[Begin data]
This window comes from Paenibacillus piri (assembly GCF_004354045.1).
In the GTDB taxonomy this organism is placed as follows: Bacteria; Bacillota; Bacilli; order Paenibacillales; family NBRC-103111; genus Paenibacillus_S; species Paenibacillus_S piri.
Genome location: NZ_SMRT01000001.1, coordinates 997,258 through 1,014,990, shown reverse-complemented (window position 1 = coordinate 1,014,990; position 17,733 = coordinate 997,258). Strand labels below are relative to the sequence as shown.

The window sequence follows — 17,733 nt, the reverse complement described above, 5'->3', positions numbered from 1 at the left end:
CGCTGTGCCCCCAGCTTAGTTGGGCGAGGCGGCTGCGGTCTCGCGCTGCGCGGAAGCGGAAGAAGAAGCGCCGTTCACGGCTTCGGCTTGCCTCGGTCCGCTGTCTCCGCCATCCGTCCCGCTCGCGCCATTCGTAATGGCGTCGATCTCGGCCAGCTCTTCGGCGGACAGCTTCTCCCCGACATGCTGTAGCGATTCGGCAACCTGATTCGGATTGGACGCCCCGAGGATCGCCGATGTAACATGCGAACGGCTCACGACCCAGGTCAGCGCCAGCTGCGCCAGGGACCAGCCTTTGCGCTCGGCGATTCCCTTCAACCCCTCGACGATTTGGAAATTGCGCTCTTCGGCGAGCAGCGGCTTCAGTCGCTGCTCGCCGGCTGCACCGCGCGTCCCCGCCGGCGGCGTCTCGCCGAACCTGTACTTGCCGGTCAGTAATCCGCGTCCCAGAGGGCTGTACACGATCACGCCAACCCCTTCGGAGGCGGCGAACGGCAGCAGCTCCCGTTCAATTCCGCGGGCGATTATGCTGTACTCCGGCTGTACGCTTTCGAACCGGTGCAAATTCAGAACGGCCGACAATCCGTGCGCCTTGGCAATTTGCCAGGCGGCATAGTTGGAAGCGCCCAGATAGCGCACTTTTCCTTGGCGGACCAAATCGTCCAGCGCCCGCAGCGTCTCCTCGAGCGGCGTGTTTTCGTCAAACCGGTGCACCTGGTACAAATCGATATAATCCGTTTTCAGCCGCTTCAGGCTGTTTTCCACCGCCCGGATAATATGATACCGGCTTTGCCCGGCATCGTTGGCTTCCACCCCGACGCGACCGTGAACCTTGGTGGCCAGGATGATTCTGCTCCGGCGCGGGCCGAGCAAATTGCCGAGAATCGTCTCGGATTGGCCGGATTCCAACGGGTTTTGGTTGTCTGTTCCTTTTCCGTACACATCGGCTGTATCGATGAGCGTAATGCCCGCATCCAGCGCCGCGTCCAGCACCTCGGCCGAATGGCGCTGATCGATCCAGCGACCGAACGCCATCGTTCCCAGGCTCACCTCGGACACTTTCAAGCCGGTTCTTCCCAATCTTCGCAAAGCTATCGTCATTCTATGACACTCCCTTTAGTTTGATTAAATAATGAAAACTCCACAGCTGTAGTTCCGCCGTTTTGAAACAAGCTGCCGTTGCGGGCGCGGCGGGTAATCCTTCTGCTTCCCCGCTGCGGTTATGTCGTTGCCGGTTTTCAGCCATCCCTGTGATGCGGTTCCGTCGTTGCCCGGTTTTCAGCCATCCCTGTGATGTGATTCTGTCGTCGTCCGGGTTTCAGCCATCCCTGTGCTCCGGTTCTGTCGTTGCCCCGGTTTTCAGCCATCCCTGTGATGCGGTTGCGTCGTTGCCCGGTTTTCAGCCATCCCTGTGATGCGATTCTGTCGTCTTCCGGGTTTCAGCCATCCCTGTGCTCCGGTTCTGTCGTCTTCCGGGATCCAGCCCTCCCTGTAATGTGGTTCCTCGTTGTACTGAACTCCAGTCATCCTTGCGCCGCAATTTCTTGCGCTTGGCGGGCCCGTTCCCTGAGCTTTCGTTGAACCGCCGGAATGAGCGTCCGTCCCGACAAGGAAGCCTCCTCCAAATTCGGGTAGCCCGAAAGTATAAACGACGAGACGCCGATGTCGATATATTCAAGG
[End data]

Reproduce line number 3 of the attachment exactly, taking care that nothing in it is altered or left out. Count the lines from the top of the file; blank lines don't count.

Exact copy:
Genome location: NZ_SMRT01000001.1, coordinates 997,258 through 1,014,990, shown reverse-complemented (window position 1 = coordinate 1,014,990; position 17,733 = coordinate 997,258). Strand labels below are relative to the sequence as shown.